Gary: One, we model to our kids our need for God’s help. And the more our kids can learn the need for grace – that that’s what life is lived out of – the more I think that they’re going to be able to embrace that grace, the more that they can admit their sin. The more we can admit our sin, the more that we can grow out of our sin. And so we’re modeling to our kids – see, I always thought, when I was dealing with guilt, that I have to model the highest and the best.
Gary: Here’s what you’re supposed to be. But, as fallen people, we also have to model how do you handle your junk? How do you handle your sin? How do you handle the evil within you without just not covering it up, but confessing it and growing out of it?
John: Yeah, and that’s a process. The modeling isn’t a one-time, it’s a long-time process. Well, we’re talking to Gary Thomas today on “Focus on the Family.” His book Sacred Parenting: How Raising Children Shapes Our Souls is really encouraging and might change your thinking – I hope it will – when you get a copy from us here at “Focus on the Family.” Call 800, the letter A and the word family, or stop by focusonthefamily.com/radio.
Jim: Gary, I want to cover listening and sacrifice before we get out of here for today. We’re going to come back next time with more. But this listening concept, this may be the toughest area for me. I don’t know about you, John – maybe most men. Moms just tend to be good listeners. I don’t know. God just gave them that blessing. But for Dads, it can be so frustrating. Yeah, and then what happened? And then what happened? (Laughter) Oh, really. And then what happened? And you’re sitting there going – that’s like nails on a chalkboard. How do we slow down, settle down, forget all the to-do items and actually zero in on our kids to hear their heart?
Gary: I had to slow down. And I wish I could have told myself as a younger husband, Gary, your kids will receive curiosity as an act of love.
Gary: When they know I’m listening just to be polite and to get over with it so I can get back to my book, or back to my task, or back to fixing whatever I’m fixing, they don’t feel loved. But curiosity even goes a step further. Not only am I listening, I’m saying, tell me more. It’s how we show interest in our kids. We show interest in their day. If something matters to them, it should matter to me. It’s not so much what they’re saying as who is saying it. And so it’s learning to – really, as Jesus made his abode with us, he incarnated himself to relate to us. It’s the process where we learn to relate to our children. I’ll never forget — I was the first amongst my friends – really started having kids. And I took my oldest daughter, as she got a little bit older, to ice skating. And one of my friends said, Gary, I can’t believe you’re going to an ice skating show. When did you get into ice skating? (LAUGHTER) I said, I’m not. But I’m really into my daughter, and she’s really into ice skating. So I’m learning to get into ice skating. Now, since Allison left the house, I don’t know that I’ve ever watched ice skating since.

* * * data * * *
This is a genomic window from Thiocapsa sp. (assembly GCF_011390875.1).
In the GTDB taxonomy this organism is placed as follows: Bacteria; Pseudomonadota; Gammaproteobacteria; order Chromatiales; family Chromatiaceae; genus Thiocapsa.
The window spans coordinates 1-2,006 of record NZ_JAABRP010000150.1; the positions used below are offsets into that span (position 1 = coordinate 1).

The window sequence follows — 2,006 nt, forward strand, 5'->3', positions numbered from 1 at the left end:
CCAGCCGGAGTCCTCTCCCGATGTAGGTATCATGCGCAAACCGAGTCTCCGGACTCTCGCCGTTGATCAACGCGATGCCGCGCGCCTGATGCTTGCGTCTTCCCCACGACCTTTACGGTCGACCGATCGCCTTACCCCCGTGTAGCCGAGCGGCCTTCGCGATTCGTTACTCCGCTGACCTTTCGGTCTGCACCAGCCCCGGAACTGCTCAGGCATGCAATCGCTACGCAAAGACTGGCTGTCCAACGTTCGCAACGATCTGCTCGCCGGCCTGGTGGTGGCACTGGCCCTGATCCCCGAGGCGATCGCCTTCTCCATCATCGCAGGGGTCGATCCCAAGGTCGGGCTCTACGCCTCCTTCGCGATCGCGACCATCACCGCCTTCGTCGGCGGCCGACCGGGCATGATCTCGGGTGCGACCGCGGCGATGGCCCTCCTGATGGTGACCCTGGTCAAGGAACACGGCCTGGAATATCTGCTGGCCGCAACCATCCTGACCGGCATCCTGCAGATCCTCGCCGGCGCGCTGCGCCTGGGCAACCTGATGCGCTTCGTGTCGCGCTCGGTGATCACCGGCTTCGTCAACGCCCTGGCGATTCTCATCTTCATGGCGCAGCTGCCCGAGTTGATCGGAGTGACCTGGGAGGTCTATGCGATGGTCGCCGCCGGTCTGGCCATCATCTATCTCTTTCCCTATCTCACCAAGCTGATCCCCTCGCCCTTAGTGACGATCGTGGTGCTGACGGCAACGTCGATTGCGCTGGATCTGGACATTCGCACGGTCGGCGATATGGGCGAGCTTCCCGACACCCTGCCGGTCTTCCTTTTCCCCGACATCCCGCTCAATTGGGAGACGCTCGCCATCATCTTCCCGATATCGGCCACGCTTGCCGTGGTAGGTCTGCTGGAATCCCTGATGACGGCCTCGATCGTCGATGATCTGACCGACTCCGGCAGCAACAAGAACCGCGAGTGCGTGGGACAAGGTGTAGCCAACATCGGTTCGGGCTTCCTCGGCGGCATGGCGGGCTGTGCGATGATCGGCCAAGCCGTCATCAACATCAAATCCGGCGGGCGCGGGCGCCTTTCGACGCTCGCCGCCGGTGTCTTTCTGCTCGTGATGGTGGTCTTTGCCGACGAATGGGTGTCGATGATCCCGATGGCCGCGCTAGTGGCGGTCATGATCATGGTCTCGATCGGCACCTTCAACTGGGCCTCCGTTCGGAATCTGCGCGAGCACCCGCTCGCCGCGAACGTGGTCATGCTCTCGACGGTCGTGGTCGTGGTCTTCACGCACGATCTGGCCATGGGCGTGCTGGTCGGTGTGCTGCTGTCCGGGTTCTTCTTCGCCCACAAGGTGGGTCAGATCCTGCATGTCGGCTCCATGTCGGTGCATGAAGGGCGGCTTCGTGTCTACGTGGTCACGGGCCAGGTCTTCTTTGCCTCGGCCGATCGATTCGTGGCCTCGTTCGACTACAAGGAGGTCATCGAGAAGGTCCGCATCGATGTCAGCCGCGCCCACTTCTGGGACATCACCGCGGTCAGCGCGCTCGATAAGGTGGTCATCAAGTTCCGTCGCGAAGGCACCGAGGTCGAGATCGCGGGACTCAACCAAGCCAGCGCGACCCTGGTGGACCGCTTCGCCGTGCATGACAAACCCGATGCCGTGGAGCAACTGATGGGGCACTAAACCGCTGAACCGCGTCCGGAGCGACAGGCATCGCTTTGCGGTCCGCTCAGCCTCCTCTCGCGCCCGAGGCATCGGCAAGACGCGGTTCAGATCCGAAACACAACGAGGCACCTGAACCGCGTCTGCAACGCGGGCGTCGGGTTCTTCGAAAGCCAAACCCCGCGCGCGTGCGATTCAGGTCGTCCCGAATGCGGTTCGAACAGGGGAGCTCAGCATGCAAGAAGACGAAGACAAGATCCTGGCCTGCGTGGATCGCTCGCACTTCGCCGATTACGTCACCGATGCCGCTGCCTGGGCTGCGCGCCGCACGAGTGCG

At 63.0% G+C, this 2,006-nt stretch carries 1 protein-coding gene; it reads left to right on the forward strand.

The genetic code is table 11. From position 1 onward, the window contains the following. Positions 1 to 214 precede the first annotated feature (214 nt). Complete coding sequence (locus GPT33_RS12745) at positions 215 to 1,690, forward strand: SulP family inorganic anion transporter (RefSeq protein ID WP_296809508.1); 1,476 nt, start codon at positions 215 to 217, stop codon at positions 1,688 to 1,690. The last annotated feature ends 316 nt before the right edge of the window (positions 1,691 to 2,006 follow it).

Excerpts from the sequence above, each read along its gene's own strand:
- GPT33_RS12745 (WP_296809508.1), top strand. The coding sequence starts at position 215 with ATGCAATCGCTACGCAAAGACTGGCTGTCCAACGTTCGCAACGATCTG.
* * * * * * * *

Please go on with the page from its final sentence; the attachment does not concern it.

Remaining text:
Jim: (Laughter) Oh, don’t – Allison, we’re sorry.
Jim: Pulling this out of your dad right now. (LAUGHTER)
Gary: …But it is a process of listening. It’s not something that’s natural. But that is how people feel loved. It’s how our spouses feel loved. It’s how friends feel loved – not just listening, but being curious. If our kids are going to feel valued, they’ve got to feel heard.
Jim: You think about Jesus in these conversations when he walked the Earth. You know, if my temperament, whether it be, yeah, yeah, I know that part – keep going faster. I mean, the Lord just exuded patience, right? Well, because he knows everything!
Gary: Especially Jesus. He could say, (Laughter) I was there. I know this, I know this!
John: Fast forward. Fast forward. (LAUGHTER) Good thing he had other attributes than most men. But uh…hey, Gary I do want to talk about sacrifice right at the end here, because it’s so important to the Christian faith. What does it mean in a parental role to show that sacrificial love, to model that for your kids and then hopefully to see it in your children?
Gary: This is, I think, one of the biggest aspects of parenting for me. And it happened early on, after we had our first daughter. She was just this tiny baby. And at that time, I thought Dairy Queen Blizzards had to have been invented by a Christian. I thought it was (LAUGHTER) the inspiration of the Holy Spirit to have something that delicious to give to people. And so we’d stopped off at a Dairy Queen, and I got a M&M Blizzard. You’ve got the fries, and you’ve got the burger. And our…
Jim: This sounds really healthy. (Laughter)
Gary: Well, yeah. I wouldn’t be having that now with my wife with me. (Laughter) But we – our oldest daughter liked to save up her digestive efforts every three or four days.
Gary: So we didn’t change a lot of diapers. But when you did change a diaper, it was a 20-minute experience. (Laughter) And so I’d just gotten this cold blizzard. And you have these hot fries. And it – the fireworks started. You could hear them across the parking lot. And we knew it was going to be a mess. And so Lisa looked at me. Gary, come on, I’m going to need your help. And I’m holding this Blizzard, and I’m holding these fries that have a shelf life of about five minutes. Am I thinking, are you serious? And, I mean, it’s just this silly, stupid, little thing. But I was such a young man. I was in my mid-twenties. And I realized, this is really the first time where I’m going have to truly say someone matters more than me. I’m going to have a runny Blizzard, and I’m going to have wilted fries.